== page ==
Robots will transform the building industry in 50 years says BIG's Kai-Uwe Bergmann
World Architecture Festival 2015: the architecture industry is at the start of a "maker revolution" that could see robots transform construction, according to BIG partner Kai-Uwe Bergmann.
Speaking at the World Architecture Festival in Singapore last week, Bergmann told Dezeen he is "extremely excited about how robotics can influence the future".
"I think we're going to see a lot of movement in the building industry," said the New York-based architect, comparing the speed of innovation in robotics to changes in construction over the past 50 years.
"In Switzerland they're looking at how, instead of masons, you would have robots that would place the mortar and the stone in the right places and you would take a little bit of the danger element out of doing some of this work," he said.
The Bjarke Ingels-led BIG is working with robotics for the first time as part of its collaboration with Thomas Heatherwick on Google's new campus in Mountain View, California.
The firm recently took 120 of its staff to Switzerland to look at the work of architects like Gramazio & Kohler, who have been experimenting with robot construction since the mid-2000s. In 2008 they used robots to build a pavilion at the Venice Bienniale and in 2012 they unveiled a system using drones to construct walls from polystyrene blocks.
At this year's Chicago Architecture Biennial they presented a robot that built a structure from rocks and string.
"The Gramazio Kohler piece with the string and the gravel was just nutty," said Bergmann. "I think that kind of testing of technology is extremely important and we need to have more of that."
At the Google Campus, BIG is experimenting with not only using robots for construction, but to adapt the spaces after they've been built.
"Crabots are a hybrid of cranes and robots that would be able to move pre-fabricated spaces around," explained the New York-based architect.
"For Google, it means we can create a flexible office with workspaces for 20 people, four people or for individuals. We can actually create quiet spaces, as well as loud spaces, because Google staff and engineers work in such different ways."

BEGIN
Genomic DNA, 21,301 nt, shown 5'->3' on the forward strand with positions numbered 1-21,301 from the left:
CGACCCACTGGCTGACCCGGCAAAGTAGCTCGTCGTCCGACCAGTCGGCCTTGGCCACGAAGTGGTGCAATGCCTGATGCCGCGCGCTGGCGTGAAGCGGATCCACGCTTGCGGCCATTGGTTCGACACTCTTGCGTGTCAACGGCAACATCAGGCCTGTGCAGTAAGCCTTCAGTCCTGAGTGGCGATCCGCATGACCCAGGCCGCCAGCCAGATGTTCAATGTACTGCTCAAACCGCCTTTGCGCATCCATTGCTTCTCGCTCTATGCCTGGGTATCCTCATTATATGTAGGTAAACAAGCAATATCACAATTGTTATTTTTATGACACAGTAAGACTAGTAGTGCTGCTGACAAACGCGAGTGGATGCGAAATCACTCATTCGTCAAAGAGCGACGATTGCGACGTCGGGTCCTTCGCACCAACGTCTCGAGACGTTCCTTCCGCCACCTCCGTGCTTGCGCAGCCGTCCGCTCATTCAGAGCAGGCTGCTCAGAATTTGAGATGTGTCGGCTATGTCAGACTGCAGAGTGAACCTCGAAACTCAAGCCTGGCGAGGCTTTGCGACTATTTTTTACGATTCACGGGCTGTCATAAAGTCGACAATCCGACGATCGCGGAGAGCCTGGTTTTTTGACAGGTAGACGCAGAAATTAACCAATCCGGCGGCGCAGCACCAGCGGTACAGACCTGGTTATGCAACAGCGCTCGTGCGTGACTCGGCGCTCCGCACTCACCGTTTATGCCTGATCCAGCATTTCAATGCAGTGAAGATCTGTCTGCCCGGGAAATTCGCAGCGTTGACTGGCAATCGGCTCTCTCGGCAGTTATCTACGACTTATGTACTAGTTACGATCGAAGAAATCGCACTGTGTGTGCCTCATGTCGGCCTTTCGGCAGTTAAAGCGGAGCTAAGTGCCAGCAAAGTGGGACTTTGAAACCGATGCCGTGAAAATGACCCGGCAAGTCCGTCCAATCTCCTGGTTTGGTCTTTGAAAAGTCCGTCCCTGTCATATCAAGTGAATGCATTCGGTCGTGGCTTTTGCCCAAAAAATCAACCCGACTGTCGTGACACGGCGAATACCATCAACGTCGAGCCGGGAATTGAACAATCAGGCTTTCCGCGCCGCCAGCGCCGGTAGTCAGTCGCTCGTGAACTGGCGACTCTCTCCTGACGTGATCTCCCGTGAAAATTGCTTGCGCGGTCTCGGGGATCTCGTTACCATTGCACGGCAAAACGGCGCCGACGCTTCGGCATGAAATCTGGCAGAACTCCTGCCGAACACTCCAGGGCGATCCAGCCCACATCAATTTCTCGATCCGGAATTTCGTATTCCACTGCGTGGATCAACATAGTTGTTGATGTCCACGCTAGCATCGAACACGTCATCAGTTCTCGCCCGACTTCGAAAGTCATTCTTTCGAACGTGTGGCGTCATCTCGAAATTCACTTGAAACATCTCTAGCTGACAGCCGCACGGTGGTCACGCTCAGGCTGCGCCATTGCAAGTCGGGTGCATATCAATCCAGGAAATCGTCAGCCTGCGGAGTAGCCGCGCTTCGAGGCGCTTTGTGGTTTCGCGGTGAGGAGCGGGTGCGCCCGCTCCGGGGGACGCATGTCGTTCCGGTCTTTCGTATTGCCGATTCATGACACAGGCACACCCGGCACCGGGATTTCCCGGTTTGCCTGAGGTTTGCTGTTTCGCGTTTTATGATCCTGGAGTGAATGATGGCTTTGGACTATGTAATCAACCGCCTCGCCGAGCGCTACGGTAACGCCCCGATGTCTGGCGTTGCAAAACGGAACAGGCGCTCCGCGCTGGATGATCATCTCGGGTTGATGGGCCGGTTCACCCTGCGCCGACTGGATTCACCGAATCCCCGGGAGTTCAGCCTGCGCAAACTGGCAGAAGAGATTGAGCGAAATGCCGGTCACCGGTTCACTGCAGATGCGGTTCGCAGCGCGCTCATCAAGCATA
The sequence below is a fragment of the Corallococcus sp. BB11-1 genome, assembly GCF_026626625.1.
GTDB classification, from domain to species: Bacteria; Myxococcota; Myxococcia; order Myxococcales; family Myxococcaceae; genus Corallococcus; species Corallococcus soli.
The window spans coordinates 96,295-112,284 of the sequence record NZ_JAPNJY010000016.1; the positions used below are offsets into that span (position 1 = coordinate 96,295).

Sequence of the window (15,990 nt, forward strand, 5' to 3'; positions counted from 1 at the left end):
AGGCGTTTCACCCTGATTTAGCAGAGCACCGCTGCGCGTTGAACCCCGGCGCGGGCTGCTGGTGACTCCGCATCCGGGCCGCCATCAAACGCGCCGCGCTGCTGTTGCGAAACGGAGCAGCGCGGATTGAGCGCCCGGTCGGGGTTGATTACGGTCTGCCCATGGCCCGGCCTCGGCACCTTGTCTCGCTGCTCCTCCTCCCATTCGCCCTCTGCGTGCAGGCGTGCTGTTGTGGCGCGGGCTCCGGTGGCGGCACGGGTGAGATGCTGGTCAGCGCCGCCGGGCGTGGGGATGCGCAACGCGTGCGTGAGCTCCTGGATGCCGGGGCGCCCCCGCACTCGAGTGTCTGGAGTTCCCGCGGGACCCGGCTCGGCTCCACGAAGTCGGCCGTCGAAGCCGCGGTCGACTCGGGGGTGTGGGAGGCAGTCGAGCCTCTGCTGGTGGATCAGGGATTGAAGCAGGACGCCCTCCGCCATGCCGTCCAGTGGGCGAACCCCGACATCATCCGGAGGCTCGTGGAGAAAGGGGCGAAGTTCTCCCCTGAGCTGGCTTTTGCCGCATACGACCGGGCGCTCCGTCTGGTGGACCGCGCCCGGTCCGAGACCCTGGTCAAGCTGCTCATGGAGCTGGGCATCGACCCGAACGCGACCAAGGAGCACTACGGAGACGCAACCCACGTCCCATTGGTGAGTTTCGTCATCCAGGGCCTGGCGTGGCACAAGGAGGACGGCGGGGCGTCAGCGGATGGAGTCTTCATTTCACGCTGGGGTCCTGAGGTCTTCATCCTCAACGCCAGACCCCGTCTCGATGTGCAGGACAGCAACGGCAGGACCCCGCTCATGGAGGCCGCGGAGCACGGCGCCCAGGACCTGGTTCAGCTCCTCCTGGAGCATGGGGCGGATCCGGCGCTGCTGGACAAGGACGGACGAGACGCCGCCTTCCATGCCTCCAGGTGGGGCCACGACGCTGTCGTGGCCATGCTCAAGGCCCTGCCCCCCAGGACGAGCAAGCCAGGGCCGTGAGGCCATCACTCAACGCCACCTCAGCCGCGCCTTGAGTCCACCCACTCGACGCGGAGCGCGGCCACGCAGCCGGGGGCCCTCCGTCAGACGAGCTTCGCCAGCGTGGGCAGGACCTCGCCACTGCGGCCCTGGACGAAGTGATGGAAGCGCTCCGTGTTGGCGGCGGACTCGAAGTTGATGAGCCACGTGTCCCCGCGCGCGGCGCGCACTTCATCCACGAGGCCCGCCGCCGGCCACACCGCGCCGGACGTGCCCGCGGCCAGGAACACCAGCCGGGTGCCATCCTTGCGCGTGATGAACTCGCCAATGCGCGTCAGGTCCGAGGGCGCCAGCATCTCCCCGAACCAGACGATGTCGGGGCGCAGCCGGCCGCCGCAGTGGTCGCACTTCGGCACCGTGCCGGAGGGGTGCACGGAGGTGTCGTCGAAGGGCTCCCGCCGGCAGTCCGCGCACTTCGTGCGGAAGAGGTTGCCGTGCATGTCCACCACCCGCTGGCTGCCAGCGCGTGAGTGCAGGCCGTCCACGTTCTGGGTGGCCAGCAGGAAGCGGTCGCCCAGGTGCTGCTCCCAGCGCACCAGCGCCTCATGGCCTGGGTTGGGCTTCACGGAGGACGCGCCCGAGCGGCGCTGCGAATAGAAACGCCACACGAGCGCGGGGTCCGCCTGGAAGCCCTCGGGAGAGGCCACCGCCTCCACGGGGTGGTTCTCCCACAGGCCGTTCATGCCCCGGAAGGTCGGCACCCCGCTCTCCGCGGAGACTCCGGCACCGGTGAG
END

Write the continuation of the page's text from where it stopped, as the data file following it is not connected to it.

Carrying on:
Bergmann claims the use of digitally controlled fabrication will bring more variety to workplace design, as these kinds of systems can be adapted to suit different conditions – as opposed to the standardisation typical of most office architecture.
"It's interesting to see how the maker revolution is really bringing fabrication and manufacturing back into workspaces," he said.
"This time around it seems as if the industrialisation of manufacturing is almost theatrical. Here it is about creating individualised, personalised spaces units, one-offs, at the same or very nearly at the same price as mass production."
Bergmann compared the project with another innovation presented at the festival – prototypes for 3D-printed steel construction joints that could create more efficient architecture.
"Consider the cost savings and space savings of individualising those attachments, whereas before you would over engineer it for the worst case scenario," he said. "Now you're literally designing for every case individually. I think construction is just becoming more intelligent."
Bergmann isn't the only architect to have spoken out in favour of robotic fabrication – Coop Himmelb(l)au founder Wolf D Prix recently told Dezeen that combining robotic fabrication with 3D printing offers "amazing" opportunities for architecture and could help solve the global refugee crisis.